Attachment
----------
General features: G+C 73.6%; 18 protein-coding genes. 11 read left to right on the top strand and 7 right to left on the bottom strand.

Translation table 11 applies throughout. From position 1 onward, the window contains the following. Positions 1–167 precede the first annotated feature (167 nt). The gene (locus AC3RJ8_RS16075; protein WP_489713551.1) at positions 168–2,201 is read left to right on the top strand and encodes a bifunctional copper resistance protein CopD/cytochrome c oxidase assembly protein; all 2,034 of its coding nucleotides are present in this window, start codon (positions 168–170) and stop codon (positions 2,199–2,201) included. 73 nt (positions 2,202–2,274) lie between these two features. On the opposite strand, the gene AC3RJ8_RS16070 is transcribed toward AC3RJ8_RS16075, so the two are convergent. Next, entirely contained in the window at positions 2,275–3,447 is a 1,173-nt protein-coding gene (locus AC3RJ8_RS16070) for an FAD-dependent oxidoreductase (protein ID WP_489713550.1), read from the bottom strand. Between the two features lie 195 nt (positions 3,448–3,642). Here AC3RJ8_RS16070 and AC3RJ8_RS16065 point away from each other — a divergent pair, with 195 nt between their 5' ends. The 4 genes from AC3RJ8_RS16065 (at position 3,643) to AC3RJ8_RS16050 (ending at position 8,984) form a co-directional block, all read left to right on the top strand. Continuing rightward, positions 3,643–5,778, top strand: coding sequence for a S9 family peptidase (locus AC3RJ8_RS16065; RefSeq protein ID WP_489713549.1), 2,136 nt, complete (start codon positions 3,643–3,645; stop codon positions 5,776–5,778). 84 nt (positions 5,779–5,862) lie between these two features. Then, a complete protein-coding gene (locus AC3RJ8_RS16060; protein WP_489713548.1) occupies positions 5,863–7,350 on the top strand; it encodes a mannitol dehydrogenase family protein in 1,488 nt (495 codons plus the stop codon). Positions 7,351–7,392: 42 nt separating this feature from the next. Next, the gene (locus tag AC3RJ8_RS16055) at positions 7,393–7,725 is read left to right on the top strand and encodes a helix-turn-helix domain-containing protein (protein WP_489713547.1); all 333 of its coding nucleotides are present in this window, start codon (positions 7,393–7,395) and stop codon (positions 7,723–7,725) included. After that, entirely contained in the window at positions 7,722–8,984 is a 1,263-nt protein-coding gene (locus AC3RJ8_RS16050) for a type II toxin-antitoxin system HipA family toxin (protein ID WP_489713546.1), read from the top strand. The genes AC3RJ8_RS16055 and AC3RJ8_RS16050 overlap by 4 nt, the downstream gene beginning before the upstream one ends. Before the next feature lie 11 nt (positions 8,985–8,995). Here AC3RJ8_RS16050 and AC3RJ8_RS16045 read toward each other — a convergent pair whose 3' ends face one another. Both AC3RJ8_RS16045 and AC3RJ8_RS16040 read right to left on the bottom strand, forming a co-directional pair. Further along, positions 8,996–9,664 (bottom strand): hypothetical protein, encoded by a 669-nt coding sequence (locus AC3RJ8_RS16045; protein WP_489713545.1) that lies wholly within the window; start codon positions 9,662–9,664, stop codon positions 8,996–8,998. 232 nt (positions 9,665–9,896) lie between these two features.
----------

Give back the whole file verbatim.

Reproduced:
General features: G+C 73.6%; 18 protein-coding genes. 11 read left to right on the top strand and 7 right to left on the bottom strand.

Translation table 11 applies throughout. From position 1 onward, the window contains the following. Positions 1–167 precede the first annotated feature (167 nt). The gene (locus AC3RJ8_RS16075; protein WP_489713551.1) at positions 168–2,201 is read left to right on the top strand and encodes a bifunctional copper resistance protein CopD/cytochrome c oxidase assembly protein; all 2,034 of its coding nucleotides are present in this window, start codon (positions 168–170) and stop codon (positions 2,199–2,201) included. 73 nt (positions 2,202–2,274) lie between these two features. On the opposite strand, the gene AC3RJ8_RS16070 is transcribed toward AC3RJ8_RS16075, so the two are convergent. Next, entirely contained in the window at positions 2,275–3,447 is a 1,173-nt protein-coding gene (locus AC3RJ8_RS16070) for an FAD-dependent oxidoreductase (protein ID WP_489713550.1), read from the bottom strand. Between the two features lie 195 nt (positions 3,448–3,642). Here AC3RJ8_RS16070 and AC3RJ8_RS16065 point away from each other — a divergent pair, with 195 nt between their 5' ends. The 4 genes from AC3RJ8_RS16065 (at position 3,643) to AC3RJ8_RS16050 (ending at position 8,984) form a co-directional block, all read left to right on the top strand. Continuing rightward, positions 3,643–5,778, top strand: coding sequence for a S9 family peptidase (locus AC3RJ8_RS16065; RefSeq protein ID WP_489713549.1), 2,136 nt, complete (start codon positions 3,643–3,645; stop codon positions 5,776–5,778). 84 nt (positions 5,779–5,862) lie between these two features. Then, a complete protein-coding gene (locus AC3RJ8_RS16060; protein WP_489713548.1) occupies positions 5,863–7,350 on the top strand; it encodes a mannitol dehydrogenase family protein in 1,488 nt (495 codons plus the stop codon). Positions 7,351–7,392: 42 nt separating this feature from the next. Next, the gene (locus tag AC3RJ8_RS16055) at positions 7,393–7,725 is read left to right on the top strand and encodes a helix-turn-helix domain-containing protein (protein WP_489713547.1); all 333 of its coding nucleotides are present in this window, start codon (positions 7,393–7,395) and stop codon (positions 7,723–7,725) included. After that, entirely contained in the window at positions 7,722–8,984 is a 1,263-nt protein-coding gene (locus AC3RJ8_RS16050) for a type II toxin-antitoxin system HipA family toxin (protein ID WP_489713546.1), read from the top strand. The genes AC3RJ8_RS16055 and AC3RJ8_RS16050 overlap by 4 nt, the downstream gene beginning before the upstream one ends. Before the next feature lie 11 nt (positions 8,985–8,995). Here AC3RJ8_RS16050 and AC3RJ8_RS16045 read toward each other — a convergent pair whose 3' ends face one another. Both AC3RJ8_RS16045 and AC3RJ8_RS16040 read right to left on the bottom strand, forming a co-directional pair. Further along, positions 8,996–9,664 (bottom strand): hypothetical protein, encoded by a 669-nt coding sequence (locus AC3RJ8_RS16045; protein WP_489713545.1) that lies wholly within the window; start codon positions 9,662–9,664, stop codon positions 8,996–8,998. 232 nt (positions 9,665–9,896) lie between these two features.